There has been a general slowdown in sales across the country despite continued low unemployment and steady wage growth. A strong demand for home buying is emphasized by higher prices and multiple offers on homes for sale in many submarkets (individual neighborhoods). As has been the case for some time now, low inventory is the primary culprit rather than lack of offers. With job creation increasing and mortgage rates remaining low, the pull toward homeownership is expected to continue.
With housing starts drifting lower some are beginning to worry that a more serious housing shortage could be in the cards if new construction and building permit applications continue to come in low while demand remains high. Homebuilder confidence remains strong though so no predictions of a gloomy future there.
As for a “bubble” that some like to predict, here are some key factors to consider:
- Has the local price index been going strong with a solid upward path for more than a year?
- Is the current level of the index well below the previous peak? If current prices are higher than the last peak, there is more of a chance the market has overheated and due for a correction.
- Is the percent of houses rising more than 50 percent and going up or holding steady? This was the key harbinger of the last crash: The overall price indexes at the metro and ZIP levels were all rising, but the percent of individual houses rising was in sharp decline. In most markets, the percent of houses rising plunged within about 18 months from nearly 100 percent to below 50 percent. The market indexes continued to rise until the percent of houses rising crossed the 50 percent line. Once this happened they finally turned downwards.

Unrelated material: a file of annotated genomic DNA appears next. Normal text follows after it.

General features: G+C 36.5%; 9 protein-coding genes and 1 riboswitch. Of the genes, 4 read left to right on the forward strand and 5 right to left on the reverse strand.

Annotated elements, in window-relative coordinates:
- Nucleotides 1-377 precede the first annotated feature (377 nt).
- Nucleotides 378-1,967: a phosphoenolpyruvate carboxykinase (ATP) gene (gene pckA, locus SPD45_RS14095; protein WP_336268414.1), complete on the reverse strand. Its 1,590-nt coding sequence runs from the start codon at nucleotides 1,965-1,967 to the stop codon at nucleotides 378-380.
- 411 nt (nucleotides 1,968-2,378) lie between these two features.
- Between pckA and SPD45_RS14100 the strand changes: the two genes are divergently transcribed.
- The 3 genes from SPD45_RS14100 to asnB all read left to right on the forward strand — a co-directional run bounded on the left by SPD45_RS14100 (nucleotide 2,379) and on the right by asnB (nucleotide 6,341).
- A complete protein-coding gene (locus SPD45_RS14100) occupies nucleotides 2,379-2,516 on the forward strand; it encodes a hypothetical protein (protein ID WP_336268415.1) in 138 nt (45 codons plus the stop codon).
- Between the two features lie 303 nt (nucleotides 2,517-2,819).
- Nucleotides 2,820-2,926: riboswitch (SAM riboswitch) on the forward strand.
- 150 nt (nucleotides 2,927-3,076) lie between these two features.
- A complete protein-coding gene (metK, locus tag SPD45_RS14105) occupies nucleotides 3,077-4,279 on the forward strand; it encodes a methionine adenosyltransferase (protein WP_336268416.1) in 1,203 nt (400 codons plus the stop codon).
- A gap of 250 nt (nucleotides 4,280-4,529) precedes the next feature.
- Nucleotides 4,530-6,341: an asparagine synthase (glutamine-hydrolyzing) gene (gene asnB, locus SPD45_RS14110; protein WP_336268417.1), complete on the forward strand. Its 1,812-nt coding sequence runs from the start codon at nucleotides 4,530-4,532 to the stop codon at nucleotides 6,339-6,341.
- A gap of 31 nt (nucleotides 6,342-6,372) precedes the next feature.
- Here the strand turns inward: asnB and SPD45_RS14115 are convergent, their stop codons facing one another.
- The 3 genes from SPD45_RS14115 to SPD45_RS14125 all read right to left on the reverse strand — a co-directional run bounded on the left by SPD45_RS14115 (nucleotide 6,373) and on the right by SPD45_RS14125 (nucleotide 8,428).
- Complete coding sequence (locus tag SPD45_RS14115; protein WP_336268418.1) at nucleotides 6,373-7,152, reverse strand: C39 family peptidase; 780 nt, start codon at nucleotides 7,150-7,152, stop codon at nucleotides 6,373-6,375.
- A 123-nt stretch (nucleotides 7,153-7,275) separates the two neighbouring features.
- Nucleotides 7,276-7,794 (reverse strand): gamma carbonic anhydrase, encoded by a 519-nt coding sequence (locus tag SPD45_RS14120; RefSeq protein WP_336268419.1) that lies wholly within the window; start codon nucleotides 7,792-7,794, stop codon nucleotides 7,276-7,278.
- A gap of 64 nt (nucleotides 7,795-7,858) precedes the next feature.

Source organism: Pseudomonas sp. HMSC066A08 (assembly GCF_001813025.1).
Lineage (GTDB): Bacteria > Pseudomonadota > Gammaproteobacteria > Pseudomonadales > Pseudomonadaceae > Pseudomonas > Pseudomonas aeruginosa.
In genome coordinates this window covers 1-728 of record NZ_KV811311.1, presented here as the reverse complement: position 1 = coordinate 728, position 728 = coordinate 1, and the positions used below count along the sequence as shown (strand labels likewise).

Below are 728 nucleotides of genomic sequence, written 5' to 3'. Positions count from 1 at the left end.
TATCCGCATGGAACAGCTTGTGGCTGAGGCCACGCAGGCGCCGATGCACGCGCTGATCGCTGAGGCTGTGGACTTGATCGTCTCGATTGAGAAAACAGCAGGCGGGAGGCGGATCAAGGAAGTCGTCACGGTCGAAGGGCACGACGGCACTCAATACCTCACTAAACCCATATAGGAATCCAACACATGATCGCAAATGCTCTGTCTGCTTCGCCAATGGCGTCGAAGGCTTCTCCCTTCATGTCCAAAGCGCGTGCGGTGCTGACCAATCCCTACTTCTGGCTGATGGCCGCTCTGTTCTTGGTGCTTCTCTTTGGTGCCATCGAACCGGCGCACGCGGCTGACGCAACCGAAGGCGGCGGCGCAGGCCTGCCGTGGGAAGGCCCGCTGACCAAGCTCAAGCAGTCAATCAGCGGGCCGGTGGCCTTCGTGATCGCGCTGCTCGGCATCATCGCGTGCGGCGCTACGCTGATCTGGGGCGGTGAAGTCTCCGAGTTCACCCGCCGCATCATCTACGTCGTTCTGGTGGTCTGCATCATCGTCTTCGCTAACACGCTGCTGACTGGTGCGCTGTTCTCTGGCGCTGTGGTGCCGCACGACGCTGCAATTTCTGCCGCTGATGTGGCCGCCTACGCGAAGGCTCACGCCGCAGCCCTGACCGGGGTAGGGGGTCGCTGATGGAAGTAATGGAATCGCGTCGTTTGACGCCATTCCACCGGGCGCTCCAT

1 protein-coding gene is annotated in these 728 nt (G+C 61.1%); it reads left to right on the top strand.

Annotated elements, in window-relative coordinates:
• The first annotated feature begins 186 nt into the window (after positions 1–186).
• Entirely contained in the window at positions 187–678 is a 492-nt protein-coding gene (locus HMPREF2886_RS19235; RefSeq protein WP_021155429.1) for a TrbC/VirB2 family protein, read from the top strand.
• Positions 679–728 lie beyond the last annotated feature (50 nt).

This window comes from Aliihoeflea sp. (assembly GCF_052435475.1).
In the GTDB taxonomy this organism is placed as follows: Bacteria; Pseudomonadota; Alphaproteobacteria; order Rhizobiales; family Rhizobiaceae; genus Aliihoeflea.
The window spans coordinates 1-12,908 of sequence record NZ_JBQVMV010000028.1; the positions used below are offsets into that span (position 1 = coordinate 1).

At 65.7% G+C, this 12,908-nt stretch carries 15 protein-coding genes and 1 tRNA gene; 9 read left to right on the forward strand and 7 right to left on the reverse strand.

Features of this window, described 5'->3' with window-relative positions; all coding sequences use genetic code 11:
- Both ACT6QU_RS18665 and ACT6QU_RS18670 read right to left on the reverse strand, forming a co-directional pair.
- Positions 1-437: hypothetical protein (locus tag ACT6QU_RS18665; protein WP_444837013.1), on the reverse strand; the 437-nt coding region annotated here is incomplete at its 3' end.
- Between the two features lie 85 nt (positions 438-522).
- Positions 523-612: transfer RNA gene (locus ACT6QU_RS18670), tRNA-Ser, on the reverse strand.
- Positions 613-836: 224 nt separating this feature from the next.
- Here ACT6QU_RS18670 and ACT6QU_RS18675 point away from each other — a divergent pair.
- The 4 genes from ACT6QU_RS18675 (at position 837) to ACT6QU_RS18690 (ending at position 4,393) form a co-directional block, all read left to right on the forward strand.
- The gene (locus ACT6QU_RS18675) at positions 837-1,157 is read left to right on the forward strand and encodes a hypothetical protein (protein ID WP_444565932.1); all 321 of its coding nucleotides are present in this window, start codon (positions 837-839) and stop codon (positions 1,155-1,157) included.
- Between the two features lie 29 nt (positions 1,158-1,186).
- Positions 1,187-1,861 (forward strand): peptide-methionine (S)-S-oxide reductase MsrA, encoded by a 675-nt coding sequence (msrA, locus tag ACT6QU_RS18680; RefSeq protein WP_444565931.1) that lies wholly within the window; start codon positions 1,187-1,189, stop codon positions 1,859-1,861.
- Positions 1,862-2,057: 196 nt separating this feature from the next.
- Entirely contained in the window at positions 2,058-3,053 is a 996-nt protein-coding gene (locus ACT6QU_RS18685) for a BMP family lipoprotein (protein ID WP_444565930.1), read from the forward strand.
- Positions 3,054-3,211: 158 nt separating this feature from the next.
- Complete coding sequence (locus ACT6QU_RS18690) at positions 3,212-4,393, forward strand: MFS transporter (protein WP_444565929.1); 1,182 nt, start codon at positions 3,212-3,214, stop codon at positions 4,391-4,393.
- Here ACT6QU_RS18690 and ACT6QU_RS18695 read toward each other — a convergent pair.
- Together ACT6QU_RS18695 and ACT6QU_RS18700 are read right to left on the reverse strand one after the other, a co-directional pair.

- Is the percent of houses falling holding relatively steady? Currently, nearly all markets are seeing the smaller percentages of houses rising. But the good news is that, in most cases, these houses are not joining the ranks of declining houses. Instead they are flattening out at around the inflation rate of 2 percent or below. (“Rising” is defined as going up faster than 2 percent per year).
The key takeaways from all this should be that while prices may not be booming to the extent they have been in the past few years, most markets that are cooling off are doing so gradually rather than going up way too much and setting up a bursting bubble. And, there is a lot of diversity in housing markets, so it’s important to stay close to your market and not take for granted that the headlines can apply everywhere. Make sure to consult with a Realtor who pays attention to both general market as well as submarket trends (local neighborhoods) and can you help you create a plan that will benefit you the most.
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